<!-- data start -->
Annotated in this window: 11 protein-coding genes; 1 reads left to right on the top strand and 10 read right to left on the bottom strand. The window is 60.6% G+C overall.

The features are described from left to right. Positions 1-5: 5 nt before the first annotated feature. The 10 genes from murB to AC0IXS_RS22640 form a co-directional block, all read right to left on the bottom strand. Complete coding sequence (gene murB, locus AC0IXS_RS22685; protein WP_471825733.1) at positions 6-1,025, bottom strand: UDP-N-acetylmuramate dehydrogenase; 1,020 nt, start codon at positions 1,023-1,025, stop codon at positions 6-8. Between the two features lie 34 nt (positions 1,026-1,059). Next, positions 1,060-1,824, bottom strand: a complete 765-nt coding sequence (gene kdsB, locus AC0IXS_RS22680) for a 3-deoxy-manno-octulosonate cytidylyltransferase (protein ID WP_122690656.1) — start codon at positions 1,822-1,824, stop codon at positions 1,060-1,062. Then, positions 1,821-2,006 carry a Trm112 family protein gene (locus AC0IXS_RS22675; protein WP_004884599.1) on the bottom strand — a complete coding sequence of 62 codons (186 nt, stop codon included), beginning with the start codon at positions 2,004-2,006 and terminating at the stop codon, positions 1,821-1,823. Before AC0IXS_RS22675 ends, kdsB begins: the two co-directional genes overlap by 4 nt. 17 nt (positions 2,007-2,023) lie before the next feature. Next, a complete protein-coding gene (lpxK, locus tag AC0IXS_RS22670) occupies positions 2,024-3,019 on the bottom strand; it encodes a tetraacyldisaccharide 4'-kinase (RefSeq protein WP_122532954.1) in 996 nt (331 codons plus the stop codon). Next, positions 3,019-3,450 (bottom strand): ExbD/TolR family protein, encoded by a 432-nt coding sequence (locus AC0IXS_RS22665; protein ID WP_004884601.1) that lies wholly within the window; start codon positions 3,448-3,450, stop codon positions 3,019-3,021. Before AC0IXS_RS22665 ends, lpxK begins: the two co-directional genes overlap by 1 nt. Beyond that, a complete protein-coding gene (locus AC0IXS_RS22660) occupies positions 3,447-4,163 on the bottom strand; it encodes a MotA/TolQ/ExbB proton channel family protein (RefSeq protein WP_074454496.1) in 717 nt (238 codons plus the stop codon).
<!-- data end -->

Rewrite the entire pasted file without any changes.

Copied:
Annotated in this window: 11 protein-coding genes; 1 reads left to right on the top strand and 10 read right to left on the bottom strand. The window is 60.6% G+C overall.

The features are described from left to right. Positions 1-5: 5 nt before the first annotated feature. The 10 genes from murB to AC0IXS_RS22640 form a co-directional block, all read right to left on the bottom strand. Complete coding sequence (gene murB, locus AC0IXS_RS22685; protein WP_471825733.1) at positions 6-1,025, bottom strand: UDP-N-acetylmuramate dehydrogenase; 1,020 nt, start codon at positions 1,023-1,025, stop codon at positions 6-8. Between the two features lie 34 nt (positions 1,026-1,059). Next, positions 1,060-1,824, bottom strand: a complete 765-nt coding sequence (gene kdsB, locus AC0IXS_RS22680) for a 3-deoxy-manno-octulosonate cytidylyltransferase (protein ID WP_122690656.1) — start codon at positions 1,822-1,824, stop codon at positions 1,060-1,062. Then, positions 1,821-2,006 carry a Trm112 family protein gene (locus AC0IXS_RS22675; protein WP_004884599.1) on the bottom strand — a complete coding sequence of 62 codons (186 nt, stop codon included), beginning with the start codon at positions 2,004-2,006 and terminating at the stop codon, positions 1,821-1,823. Before AC0IXS_RS22675 ends, kdsB begins: the two co-directional genes overlap by 4 nt. 17 nt (positions 2,007-2,023) lie before the next feature. Next, a complete protein-coding gene (lpxK, locus tag AC0IXS_RS22670) occupies positions 2,024-3,019 on the bottom strand; it encodes a tetraacyldisaccharide 4'-kinase (RefSeq protein WP_122532954.1) in 996 nt (331 codons plus the stop codon). Next, positions 3,019-3,450 (bottom strand): ExbD/TolR family protein, encoded by a 432-nt coding sequence (locus AC0IXS_RS22665; protein ID WP_004884601.1) that lies wholly within the window; start codon positions 3,448-3,450, stop codon positions 3,019-3,021. Before AC0IXS_RS22665 ends, lpxK begins: the two co-directional genes overlap by 1 nt. Beyond that, a complete protein-coding gene (locus AC0IXS_RS22660) occupies positions 3,447-4,163 on the bottom strand; it encodes a MotA/TolQ/ExbB proton channel family protein (RefSeq protein WP_074454496.1) in 717 nt (238 codons plus the stop codon).